Date: Wed Jun 01 1994 22:00:12
From: Sheldon Wernikoff
Review of Mack's book From The Atlantic, May 1994
Dr. Mack is a professor of psychiatry at the Cambridge Hospital,
Harvard Medical School. For the past several years he has
conducted interviews, reinforced by recollections induced through
hypnotism, with people who believe that they have been
abducted by nonhuman creatures, subjected to experiments
(usually sexual), and advised that humanity is destroying the
earth through greedy exploitation of the environment and had
better stop doing that. Dr. Mack has been unable to detect any
signs of mental derangement in his interviewees, and because
their reports have so much in common, he has come to his own
surprise-to believe that what they say happened really did. This
is hardly what one expects from the Harvard Medical School.
The author provides little peripheral information about his
abductees, but what there is reveals that most of them come
from religious denominations with reputations-deserved or not-for
sexual severity and emotional enthusiasm, and their ages range
from twenty-two to fifty-five, which means that all of them grew up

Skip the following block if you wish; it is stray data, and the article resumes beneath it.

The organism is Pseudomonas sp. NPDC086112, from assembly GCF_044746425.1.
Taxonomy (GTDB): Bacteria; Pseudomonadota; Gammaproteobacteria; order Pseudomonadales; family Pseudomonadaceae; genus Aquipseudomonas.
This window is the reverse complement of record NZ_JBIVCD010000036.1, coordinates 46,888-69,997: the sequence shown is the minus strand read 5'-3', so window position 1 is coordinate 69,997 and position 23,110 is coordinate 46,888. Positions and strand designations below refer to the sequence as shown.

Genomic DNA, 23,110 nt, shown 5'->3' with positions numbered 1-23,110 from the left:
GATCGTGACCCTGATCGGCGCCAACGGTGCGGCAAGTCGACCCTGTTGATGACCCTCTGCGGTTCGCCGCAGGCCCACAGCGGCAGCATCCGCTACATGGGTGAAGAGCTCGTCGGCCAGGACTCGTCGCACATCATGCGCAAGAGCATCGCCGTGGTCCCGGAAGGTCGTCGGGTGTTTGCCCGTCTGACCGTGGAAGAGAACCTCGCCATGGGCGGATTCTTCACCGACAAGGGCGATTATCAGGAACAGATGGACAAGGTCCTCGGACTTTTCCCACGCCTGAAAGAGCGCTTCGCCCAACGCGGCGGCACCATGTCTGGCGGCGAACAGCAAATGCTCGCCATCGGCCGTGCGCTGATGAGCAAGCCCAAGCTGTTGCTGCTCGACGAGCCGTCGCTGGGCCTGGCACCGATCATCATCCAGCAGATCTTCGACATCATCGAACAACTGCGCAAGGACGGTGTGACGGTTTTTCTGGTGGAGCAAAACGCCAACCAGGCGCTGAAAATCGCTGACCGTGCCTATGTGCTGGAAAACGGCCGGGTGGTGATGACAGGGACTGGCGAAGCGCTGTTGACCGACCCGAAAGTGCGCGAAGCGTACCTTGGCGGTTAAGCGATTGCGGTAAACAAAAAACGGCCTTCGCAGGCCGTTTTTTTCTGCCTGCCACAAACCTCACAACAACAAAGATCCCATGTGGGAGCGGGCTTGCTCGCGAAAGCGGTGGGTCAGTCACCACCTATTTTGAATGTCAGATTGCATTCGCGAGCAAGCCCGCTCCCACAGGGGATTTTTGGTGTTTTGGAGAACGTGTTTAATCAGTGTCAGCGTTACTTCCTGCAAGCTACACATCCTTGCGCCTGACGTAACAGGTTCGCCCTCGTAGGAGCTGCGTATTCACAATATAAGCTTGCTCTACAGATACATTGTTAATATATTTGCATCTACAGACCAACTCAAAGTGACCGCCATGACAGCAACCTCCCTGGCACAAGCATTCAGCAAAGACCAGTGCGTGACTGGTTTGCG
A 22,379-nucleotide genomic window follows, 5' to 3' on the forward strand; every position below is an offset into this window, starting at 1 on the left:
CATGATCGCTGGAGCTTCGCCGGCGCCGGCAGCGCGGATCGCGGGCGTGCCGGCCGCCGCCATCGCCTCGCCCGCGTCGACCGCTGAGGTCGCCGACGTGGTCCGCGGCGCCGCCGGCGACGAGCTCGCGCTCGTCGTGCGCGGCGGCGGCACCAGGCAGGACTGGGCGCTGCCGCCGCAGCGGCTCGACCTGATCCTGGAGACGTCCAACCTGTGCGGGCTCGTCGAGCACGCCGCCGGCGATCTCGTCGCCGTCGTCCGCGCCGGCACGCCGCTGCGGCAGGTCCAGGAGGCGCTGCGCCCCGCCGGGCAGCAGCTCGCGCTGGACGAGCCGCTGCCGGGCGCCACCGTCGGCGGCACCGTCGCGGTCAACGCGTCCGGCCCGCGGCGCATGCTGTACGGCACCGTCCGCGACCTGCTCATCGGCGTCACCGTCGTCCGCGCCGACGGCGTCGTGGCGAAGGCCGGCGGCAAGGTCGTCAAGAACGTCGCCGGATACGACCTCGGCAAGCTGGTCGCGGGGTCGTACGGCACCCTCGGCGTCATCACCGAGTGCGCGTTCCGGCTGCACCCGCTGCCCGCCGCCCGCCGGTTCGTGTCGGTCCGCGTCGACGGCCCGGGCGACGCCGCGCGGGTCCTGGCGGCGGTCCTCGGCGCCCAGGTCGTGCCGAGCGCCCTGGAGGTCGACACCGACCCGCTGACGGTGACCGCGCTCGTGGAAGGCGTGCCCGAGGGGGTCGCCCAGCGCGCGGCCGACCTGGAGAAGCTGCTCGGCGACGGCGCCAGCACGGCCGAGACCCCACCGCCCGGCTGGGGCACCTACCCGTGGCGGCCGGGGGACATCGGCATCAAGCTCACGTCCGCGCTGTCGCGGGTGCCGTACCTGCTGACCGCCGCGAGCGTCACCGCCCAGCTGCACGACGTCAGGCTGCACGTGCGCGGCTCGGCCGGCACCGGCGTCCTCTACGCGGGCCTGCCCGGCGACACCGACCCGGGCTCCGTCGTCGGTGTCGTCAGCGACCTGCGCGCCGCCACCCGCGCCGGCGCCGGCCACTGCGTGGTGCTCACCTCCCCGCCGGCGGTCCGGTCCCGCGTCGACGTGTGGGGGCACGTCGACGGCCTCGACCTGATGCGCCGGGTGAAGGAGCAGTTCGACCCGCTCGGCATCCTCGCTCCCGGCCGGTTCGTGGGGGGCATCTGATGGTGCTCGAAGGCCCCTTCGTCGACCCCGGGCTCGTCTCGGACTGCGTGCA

in the age of the UFO. Readers with even a superficial
acquaintance with science fiction in any medium will experience
spasms of deja vu in the descriptions of the abductees'
adventures. It is also notable that concern for the environment
was a preoccupation of Dr. Mack's before he undertook to
investigate abductions, and that he is not entirely certain what
influence he, as hypnotist, may have exercised on his subjects.
Whatever one may think of his report as a whole, one can hardly
quarrel with the author's claim that something happened to these
people and that it would be well to discover, if possible, what that
was. The book certainly offers the enticing possibility of debate
unencumbered by fact.